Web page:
notch
Ischial body
Inferior
gluteal line
Anterior inferior Anterior inferior
iliac spine
iliac spine
Arcuate
Acetabulum
line
Superior ramus
of pubis
Ischial spine
Pubic tubercle
Lesser sciatic
notch
Ischium
Ilium
Ischium
Pubis
Pubic body
Pubis
Ischial
tuberosity
Ischial ramus
(b) Lateral view, right hip bone
© 2014 Pearson Education, Inc.
Inferior ramus
of pubis
Articular surface of
pubis (at pubic
symphysis)
Inferior ramus
of pubis
Posterior
superior
iliac spine
Posterior
inferior
iliac spine
Body of
the ilium
Auricular
surface
Ischial spine
Obturator
foramen
Ischium
Ischial ramus
(c) Medial view, right hip bone
Figure 8.7b, c
True and False Pelves
• Bony pelvis is divided into two regions
• False (greater) pelvis—bounded by alae of the
iliac bones
• True (lesser) pelvis—inferior to pelvic brim
• Forms a bowl containing the pelvic organs
© 2014 Pearson Education, Inc.
True and False Pelves
Plane through
midpelvis
Anterior
abdominal
wall
False
pelvis
Pelvic brim,
defining
pelvic inlet
Symphyseal
surface
True
pelvis
Coccyx
Plane of pelvic outlet
(b) True and false pelves
© 2014 Pearson Education, Inc.
Figure 8.8b
Pelvic Structures and Childbearing
• Major differences between male and female
pelves
• Female pelvis is adapted for childbearing
• Pelvis is lighter, wider, and shallower than in the
male
• Provides more room in the true pelvis
© 2014 Pearson Education, Inc.
Female and Male Pelves
© 2014 Pearson Education, Inc.
Table 8.2 (1 of 2)
Female and Male Pelves
© 2014 Pearson Education, Inc.
Table 8.2 (2 of 2)
The Lower Limb
• Carries the entire weight of the erect body
• Bones of lower limb are thicker and stronger
than those of upper limb
• Divided into three segments
• Thigh, leg, and foot
© 2014 Pearson Education, Inc.
Thigh
• The region of the lower limb between the hip
and the knee
• Femur—the single bone of the thigh
• Longest and strongest bone of the body
• Ball-shaped head articulates with the
acetabulum
© 2014 Pearson Education, Inc.
Structures of the Femur
Fovea
capitis
Head
Neck
Lesser trochanter
Intertrochanteric
line
Gluteal tuberosity
Greater
trochanter
Intertrochanteric
crest
Linea aspera
Medial and
lateral supracondylar lines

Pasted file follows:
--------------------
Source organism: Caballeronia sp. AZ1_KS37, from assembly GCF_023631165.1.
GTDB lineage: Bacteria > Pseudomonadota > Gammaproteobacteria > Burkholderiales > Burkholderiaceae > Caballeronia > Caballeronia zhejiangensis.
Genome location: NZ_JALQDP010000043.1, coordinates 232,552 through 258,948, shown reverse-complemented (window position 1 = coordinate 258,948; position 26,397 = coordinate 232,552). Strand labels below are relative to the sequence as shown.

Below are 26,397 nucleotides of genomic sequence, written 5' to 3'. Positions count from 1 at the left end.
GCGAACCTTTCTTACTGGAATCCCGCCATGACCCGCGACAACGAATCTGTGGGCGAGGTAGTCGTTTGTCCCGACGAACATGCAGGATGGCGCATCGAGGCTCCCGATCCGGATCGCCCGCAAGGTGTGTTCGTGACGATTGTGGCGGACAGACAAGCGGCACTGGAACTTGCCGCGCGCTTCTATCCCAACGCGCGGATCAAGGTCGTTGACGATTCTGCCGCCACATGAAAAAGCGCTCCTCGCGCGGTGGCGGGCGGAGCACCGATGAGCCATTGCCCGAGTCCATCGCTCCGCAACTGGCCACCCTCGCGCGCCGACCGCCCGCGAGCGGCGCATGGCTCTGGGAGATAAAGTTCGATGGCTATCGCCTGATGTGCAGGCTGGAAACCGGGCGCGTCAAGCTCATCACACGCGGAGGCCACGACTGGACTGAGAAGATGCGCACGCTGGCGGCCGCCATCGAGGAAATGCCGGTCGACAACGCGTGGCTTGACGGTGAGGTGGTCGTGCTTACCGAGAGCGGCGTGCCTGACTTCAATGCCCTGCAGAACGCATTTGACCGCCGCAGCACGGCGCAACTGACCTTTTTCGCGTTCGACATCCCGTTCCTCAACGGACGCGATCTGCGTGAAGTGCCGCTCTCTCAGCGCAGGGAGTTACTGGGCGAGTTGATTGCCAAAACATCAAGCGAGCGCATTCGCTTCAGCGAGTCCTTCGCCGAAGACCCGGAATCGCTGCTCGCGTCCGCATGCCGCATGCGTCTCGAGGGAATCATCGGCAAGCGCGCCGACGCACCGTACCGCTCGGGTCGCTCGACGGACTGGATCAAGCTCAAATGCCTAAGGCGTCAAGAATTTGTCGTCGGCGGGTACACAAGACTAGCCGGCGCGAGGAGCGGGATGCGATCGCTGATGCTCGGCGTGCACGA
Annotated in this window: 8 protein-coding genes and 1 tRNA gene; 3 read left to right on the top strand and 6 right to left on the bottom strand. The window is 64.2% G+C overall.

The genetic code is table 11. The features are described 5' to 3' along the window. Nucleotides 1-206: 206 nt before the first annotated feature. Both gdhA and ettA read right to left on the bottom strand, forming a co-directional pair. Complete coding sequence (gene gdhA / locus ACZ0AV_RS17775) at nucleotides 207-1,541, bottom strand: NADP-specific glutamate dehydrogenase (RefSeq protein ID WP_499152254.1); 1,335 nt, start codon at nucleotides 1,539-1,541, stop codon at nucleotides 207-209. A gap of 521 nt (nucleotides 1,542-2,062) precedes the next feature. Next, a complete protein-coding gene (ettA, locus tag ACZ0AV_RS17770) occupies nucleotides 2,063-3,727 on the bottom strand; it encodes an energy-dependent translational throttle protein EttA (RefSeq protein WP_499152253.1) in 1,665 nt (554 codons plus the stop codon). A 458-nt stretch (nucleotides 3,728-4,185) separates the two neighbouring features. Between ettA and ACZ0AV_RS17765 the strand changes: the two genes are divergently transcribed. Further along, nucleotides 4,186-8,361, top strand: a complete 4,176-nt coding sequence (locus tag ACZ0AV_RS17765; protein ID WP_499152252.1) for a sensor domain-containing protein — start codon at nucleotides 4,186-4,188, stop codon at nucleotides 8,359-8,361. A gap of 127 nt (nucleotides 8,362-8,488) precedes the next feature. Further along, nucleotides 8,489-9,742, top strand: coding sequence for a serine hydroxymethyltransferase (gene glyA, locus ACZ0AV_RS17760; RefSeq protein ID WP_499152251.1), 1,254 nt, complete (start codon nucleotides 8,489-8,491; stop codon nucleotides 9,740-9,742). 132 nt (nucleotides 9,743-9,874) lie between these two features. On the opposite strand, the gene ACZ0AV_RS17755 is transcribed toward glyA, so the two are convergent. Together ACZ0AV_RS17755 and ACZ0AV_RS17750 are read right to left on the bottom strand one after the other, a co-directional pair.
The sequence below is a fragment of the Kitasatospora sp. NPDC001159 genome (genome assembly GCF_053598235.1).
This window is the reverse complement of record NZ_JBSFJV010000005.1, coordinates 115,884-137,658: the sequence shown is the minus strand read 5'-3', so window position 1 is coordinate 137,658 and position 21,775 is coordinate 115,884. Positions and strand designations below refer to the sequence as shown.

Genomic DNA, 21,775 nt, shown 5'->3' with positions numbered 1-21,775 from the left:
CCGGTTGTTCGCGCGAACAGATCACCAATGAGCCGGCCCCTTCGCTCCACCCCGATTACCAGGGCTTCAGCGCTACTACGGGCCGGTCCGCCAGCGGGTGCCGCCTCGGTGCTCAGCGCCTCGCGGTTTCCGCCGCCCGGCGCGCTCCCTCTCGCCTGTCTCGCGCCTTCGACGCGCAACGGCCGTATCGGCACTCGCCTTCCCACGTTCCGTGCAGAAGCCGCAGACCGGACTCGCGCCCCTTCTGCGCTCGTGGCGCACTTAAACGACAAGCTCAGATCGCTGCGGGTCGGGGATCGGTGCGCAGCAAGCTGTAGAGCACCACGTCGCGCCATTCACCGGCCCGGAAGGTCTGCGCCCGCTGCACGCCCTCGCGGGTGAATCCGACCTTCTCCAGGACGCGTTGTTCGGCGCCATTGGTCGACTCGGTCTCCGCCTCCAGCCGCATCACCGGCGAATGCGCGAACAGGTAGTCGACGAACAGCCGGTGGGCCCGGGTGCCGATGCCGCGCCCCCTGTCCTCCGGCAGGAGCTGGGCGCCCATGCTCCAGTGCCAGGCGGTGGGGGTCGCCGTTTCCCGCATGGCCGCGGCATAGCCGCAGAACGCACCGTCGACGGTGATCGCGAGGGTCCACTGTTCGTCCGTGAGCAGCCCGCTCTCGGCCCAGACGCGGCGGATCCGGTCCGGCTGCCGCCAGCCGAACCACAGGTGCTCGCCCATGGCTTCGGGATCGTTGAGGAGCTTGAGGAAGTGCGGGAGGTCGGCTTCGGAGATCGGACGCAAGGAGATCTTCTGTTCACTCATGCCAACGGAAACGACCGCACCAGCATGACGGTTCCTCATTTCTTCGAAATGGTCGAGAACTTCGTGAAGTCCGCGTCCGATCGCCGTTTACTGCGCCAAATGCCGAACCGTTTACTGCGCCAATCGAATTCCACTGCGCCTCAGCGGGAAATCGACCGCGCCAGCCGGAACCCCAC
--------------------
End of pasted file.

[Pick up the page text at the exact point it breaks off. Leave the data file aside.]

Intercondylar fossa
Lateral
condyle
Lateral
epicondyle
Medial condyle
Lateral
epicondyle
(b) Femur (thigh bone)
© 2014 Pearson Education, Inc.
Patellar
surface
Adductor tubercle
Medial
epicondyle
Anterior view
Posterior view
Figure 8.9b
Leg
• Refers to the region of the lower limb between
the knee and the ankle
• Composed of the tibia and fibula
• Tibia—more massive medial bone of the leg
• Receives weight of the body from the femur
• Fibula—stick-like lateral bone of the leg
• Interosseous membrane
• Connects the tibia and fibula
© 2014 Pearson Education, Inc.
Leg
• Tibia articulates with femur at superior end
• Forms the knee joint
• Tibia articulates with talus at the inferior end
• Forms the ankle joint
• Fibula does not contribute to the knee joint
• Stabilizes the ankle joint
© 2014 Pearson Education, Inc.
Structures of the Tibia and Fibula
© 2014 Pearson Education, Inc.
Figure 8.10a, b
The Foot
• Foot is composed of
• Tarsus, metatarsus, and the phalanges
• Important functions
• Supports body weight
• Acts as a lever to propel body forward when
walking
• Segmentation makes foot pliable and adapted to
uneven ground
© 2014 Pearson Education, Inc.
Tarsus
• Makes up the posterior half of the foot
• Contains seven bones called tarsals
• Body weight is primarily borne by the talus and
calcaneus
• Trochlea of the talus
• Site of articulation with the tibia
• Other tarsals are:
• Cuboid and navicular
• Medial, intermediate, and lateral cuneiforms
© 2014 Pearson Education, Inc.
Bones of the Foot
Phalanges
Distal
Middle
Proximal
1
Medial
cuneiform
2
3 4
Metatarsals
5
Intermediate
cuneiform
Lateral
cuneiform
Navicular
Cuboid
Tarsals
Talus
Trochlea
of talus
Calcaneus
(a) Superior view
© 2014 Pearson Education, Inc.
Figure 8.11a
Metatarsus
• Consists of five small long bones called
metatarsals
• Numbered 1–5 beginning with the hallux
(great toe)
• First metatarsal supports body weight
© 2014 Pearson Education, Inc.
Bones of the Foot
Phalanges
Distal
Middle
Proximal
1
Medial
cuneiform
2
3 4
Metatarsals
5
Intermediate
cuneiform
Lateral
cuneiform
Navicular
Cuboid
Tarsals
Talus
Trochlea
of talus
Calcaneus
(a) Superior view
© 2014 Pearson Education, Inc.
Figure 8.11a
Phalanges of the Toes
• 14 phalanges of the toes
• Smaller and less nimble than those of the
fingers
• Structure and arrangement are similar to
phalanges of fingers
• Except for the great toe, each toe has three
phalanges
• Proximal, middle, and distal
© 2014 Pearson Education, Inc.
Bones of the Foot
Facet for
lateral malleolus
Navicular
Intermediate cuneiform
Lateral cuneiform
Talus
Calcaneus
Cuboid
Fifth metatarsal
(c) Lateral view
© 2014 Pearson Education, Inc.
Figure 8.11c
Table 8-3 Bones of the Lower Limbs (1 of 3)
© 2014 Pearson Education, Inc.
Table 8-3 Bones of the Lower Limbs (2 of 3)
© 2014 Pearson Education, Inc.
Table 8-3 Bones of the Lower Limbs (3 of 3)
© 2014 Pearson Education, Inc.